Baitcasters release their line via the main spool which, once released by the press of a button or lever, rotates at high speed to let the line out. The line runs in a straight line which increases distance and accuracy as it is effectively unwound directly from the spool.
Baitcaster reels are mostly made from the same materials as the spinners – a corrosion-resistant metal, carbon fiber and/or aluminum body with variations of the following:
- Bearings – as with spinning reels, bearings are utilised within the reel for smooth casting and retrieval. .
- Rotation – Winding rotation ratios are also evident in baitcaster reels. This is usually set up to 6 or 7:1.
- Drag – The drag of a baitcaster is one of its real advantages over a spinning reel in that they can be set with greater sensitivity and are generally a lot stronger as well. This is why many who chase really big fish (ocean fishing rods use a version of this as well) use a baitcaster over a spinning reel.
- Casing: Again, this is the part of the reel that contains the springs, levers, gear cogs etc. that make much of the stuff above work. As with the spinner, make sure any you purchase have everything included encased for ease of use and maintenance.
Ok, so one of the main issues that many have with baitcaster reels is that they tangle much easier than the other type (for me anyway). This is due to a phenomenon called ‘backlash’. Put simply, this is when the spool turns faster than the lure/sinker can pull the line out during casting and the line tangles.
In ye olden times, the spool was slowed by placing your thumb onto the spool as it wound out and this took some practice. In modern reels however, this is managed via the implementation of brakes. There are a number of variations here including:
- Centrifugal Brakes: During the first part of the cast, the rod sends the weight (lure or sinker) out in a slingshot motion. Centrifugal brakes use gravity to adjust the spool speed to ensure it spins at the same rate as the cast. In this case, the brakes extend from the center of the spool running along a shelf in the centre of the reel to slow if down. These can be adjusted but in most reels, this is not a simple task.
- Magnetic Brakes: Magnetic brakes are another way of controlling spool speed with easier adjustment via a small dial on the side of the unit. As the dial is turned, magnets move closer or further away from the side of the spool – the closer they are, the more they can slow the spool. These work the same as the centrifugal brakes in that they are mainly designed to work during that first ‘whip’ of the cast and release once the spool slows over the casting duration.
- Spool Tension Adjustment: Most baitcaster reels also come with a spool tension adjustment. This is designed for use at the end of the cast when the lure or sinker hits the water (as opposed to centrifugal and magnetic brakes which operate in the first part of the cast). In simple terms, the tension adjustment stops the spool shaft at the same time that the tackle hits the water meaning excess line is not released.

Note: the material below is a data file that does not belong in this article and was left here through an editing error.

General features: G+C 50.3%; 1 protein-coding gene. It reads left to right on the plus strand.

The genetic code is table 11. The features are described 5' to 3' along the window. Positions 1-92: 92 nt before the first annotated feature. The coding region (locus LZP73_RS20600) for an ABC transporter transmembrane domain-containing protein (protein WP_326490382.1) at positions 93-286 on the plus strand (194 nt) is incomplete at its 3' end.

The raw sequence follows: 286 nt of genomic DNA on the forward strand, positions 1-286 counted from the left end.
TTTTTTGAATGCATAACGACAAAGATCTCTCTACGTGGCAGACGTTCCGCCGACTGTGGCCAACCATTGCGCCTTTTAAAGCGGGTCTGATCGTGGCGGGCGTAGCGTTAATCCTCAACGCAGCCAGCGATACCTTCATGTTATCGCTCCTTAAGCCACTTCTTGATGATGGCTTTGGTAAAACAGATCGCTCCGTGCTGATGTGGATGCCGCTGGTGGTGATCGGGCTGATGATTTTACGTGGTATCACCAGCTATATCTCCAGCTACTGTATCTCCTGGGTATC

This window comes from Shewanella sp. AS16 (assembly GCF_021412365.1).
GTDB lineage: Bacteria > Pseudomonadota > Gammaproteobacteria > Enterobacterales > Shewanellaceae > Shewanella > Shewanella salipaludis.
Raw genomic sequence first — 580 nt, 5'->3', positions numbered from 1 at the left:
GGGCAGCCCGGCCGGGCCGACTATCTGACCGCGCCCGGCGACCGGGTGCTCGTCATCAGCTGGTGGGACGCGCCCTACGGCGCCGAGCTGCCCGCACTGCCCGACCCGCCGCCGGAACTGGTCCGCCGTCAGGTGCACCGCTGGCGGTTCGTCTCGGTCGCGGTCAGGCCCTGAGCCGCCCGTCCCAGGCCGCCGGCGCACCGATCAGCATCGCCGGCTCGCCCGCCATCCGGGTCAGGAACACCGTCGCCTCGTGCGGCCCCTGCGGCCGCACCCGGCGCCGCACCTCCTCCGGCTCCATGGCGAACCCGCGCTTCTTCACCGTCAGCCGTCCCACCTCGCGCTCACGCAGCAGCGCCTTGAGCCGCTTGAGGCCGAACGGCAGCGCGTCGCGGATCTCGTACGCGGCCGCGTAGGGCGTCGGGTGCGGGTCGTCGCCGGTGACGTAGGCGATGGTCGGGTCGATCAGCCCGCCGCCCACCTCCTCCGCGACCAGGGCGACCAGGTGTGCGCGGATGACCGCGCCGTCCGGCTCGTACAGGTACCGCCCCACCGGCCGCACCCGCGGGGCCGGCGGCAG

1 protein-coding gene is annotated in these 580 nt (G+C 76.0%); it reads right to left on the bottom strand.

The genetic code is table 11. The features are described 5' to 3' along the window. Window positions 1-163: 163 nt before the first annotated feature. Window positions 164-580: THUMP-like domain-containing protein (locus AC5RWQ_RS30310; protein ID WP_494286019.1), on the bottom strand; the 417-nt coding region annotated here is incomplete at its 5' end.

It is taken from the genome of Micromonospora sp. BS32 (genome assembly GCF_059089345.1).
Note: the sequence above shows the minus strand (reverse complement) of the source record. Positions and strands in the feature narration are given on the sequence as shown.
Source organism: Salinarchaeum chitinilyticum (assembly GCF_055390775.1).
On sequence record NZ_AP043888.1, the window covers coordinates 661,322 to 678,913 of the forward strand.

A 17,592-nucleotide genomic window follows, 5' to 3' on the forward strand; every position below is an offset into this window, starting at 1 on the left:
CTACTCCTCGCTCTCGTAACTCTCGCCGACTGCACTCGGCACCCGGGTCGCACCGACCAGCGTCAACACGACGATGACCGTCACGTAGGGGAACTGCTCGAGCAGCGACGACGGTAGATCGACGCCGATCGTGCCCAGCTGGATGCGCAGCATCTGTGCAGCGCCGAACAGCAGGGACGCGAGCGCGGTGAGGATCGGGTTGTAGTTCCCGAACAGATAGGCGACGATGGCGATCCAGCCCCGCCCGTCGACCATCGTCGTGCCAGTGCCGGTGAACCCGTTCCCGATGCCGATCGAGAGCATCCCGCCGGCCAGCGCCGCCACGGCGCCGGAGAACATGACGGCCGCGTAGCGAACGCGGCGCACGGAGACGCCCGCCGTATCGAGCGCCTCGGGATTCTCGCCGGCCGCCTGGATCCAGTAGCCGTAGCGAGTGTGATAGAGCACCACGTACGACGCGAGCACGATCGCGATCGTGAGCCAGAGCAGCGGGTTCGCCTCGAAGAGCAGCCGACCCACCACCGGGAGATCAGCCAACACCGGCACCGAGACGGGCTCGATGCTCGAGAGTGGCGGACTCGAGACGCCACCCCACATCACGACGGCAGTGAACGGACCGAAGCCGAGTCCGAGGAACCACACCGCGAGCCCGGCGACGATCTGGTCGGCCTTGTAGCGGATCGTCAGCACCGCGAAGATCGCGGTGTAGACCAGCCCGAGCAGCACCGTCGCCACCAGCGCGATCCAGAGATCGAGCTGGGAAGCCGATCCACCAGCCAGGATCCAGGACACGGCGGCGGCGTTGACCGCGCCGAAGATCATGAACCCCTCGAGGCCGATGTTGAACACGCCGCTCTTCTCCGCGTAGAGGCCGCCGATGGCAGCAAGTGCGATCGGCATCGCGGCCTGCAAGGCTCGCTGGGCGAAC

None of this of course is to say that you can’t still use your thumb if that suits – or you have set your brakes or tension adjustment incorrectly – but these tools can definitely make the use of these reels much more enjoyable.
Unlike the spinning reel, there are not as many other influences to consider with a baitcaster. The handle and weight are obviously still an issue and some do also come with a line holder. However, the handles are not as easily interchangeable as the other option although anti reverse settings can often be better managed on baitcasters as well.
- Ability to cast further and with greater precision
- Generally a higher gear ratio than spinners
- Hold a larger line size and capacity
- Traditionally lighter in weight
- Generally more expensive to purchase
- May need heavier lures/sinkers to work effectively
- More adjustments required whilst fishing
The other factor here to consider is that as you purchase your first baitcaster reel, you are generally going to be up for new rod as well as they are not interchangeable from spinner to baitcaster reel.
Baitcaster reels are good for those who want to chase larger fish – such as Bass – as they can usually handle larger line grades (and more of it) for their size than their spinning counterparts. From experience, I also agree with many pundits who claim that these types should be left for more experienced fishers as they do tend to bird’s nest and tangle a lot easier if you don’t watch what you are doing.
That said, braking system improvement has removed a lot of these issues and they can definitely be used to cast further and more accurately as the line is released in a straight line from the reel rather than in a circle as occurs with the spinners as well.
At the end of the day, use these for bigger fish or for longer/more accurate casting.
And there it is – my take on the Baitcaster vs Spinning Reel argument. I know I probable didn’t do anything to really answer the question here and that is because there are definite uses for both and both are loved by many. At the end of the day, my recommendation is:
Use a spinner reel for most fishing unless you want absolute accuracy, need to cast a really long way, or want to chase really big (game) fish. Then use a baitcaster.
I hope it has been helpful and as usual, please let me know of your experiences with them. I would love to hear why you love one over the other below!
Also, please do not hesitate to comment below if you have any questions, concerns, corrections or would like me to check anything else out for you.
Until next time